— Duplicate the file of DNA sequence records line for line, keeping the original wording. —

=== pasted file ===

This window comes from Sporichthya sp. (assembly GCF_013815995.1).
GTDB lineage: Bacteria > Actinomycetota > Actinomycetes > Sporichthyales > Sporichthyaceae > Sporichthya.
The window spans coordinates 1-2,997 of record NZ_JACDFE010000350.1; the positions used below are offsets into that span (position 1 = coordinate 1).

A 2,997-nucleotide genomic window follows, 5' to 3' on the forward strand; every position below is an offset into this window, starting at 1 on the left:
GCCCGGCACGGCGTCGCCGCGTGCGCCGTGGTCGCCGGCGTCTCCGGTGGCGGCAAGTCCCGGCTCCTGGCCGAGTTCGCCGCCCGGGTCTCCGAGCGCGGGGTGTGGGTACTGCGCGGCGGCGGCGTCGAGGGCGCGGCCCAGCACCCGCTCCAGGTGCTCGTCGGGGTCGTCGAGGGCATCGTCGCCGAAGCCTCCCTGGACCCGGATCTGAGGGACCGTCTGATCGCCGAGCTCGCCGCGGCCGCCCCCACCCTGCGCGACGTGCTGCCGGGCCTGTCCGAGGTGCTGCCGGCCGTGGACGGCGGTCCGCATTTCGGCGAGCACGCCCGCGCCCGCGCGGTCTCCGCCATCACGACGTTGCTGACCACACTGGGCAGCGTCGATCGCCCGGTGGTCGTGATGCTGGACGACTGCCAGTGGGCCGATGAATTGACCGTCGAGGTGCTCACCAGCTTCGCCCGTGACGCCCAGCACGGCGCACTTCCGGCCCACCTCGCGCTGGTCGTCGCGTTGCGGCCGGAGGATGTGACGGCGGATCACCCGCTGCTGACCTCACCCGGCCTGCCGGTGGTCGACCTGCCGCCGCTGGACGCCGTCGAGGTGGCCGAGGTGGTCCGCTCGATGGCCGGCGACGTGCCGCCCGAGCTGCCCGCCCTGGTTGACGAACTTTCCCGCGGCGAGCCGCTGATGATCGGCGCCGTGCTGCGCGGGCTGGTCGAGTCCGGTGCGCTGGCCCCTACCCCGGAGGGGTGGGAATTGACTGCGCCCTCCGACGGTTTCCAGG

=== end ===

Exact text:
This window comes from Sporichthya sp. (assembly GCF_013815995.1).
GTDB lineage: Bacteria > Actinomycetota > Actinomycetes > Sporichthyales > Sporichthyaceae > Sporichthya.
The window spans coordinates 1-2,997 of record NZ_JACDFE010000350.1; the positions used below are offsets into that span (position 1 = coordinate 1).

A 2,997-nucleotide genomic window follows, 5' to 3' on the forward strand; every position below is an offset into this window, starting at 1 on the left:
GCCCGGCACGGCGTCGCCGCGTGCGCCGTGGTCGCCGGCGTCTCCGGTGGCGGCAAGTCCCGGCTCCTGGCCGAGTTCGCCGCCCGGGTCTCCGAGCGCGGGGTGTGGGTACTGCGCGGCGGCGGCGTCGAGGGCGCGGCCCAGCACCCGCTCCAGGTGCTCGTCGGGGTCGTCGAGGGCATCGTCGCCGAAGCCTCCCTGGACCCGGATCTGAGGGACCGTCTGATCGCCGAGCTCGCCGCGGCCGCCCCCACCCTGCGCGACGTGCTGCCGGGCCTGTCCGAGGTGCTGCCGGCCGTGGACGGCGGTCCGCATTTCGGCGAGCACGCCCGCGCCCGCGCGGTCTCCGCCATCACGACGTTGCTGACCACACTGGGCAGCGTCGATCGCCCGGTGGTCGTGATGCTGGACGACTGCCAGTGGGCCGATGAATTGACCGTCGAGGTGCTCACCAGCTTCGCCCGTGACGCCCAGCACGGCGCACTTCCGGCCCACCTCGCGCTGGTCGTCGCGTTGCGGCCGGAGGATGTGACGGCGGATCACCCGCTGCTGACCTCACCCGGCCTGCCGGTGGTCGACCTGCCGCCGCTGGACGCCGTCGAGGTGGCCGAGGTGGTCCGCTCGATGGCCGGCGACGTGCCGCCCGAGCTGCCCGCCCTGGTTGACGAACTTTCCCGCGGCGAGCCGCTGATGATCGGCGCCGTGCTGCGCGGGCTGGTCGAGTCCGGTGCGCTGGCCCCTACCCCGGAGGGGTGGGAATTGACTGCGCCCTCCGACGGTTTCCAGG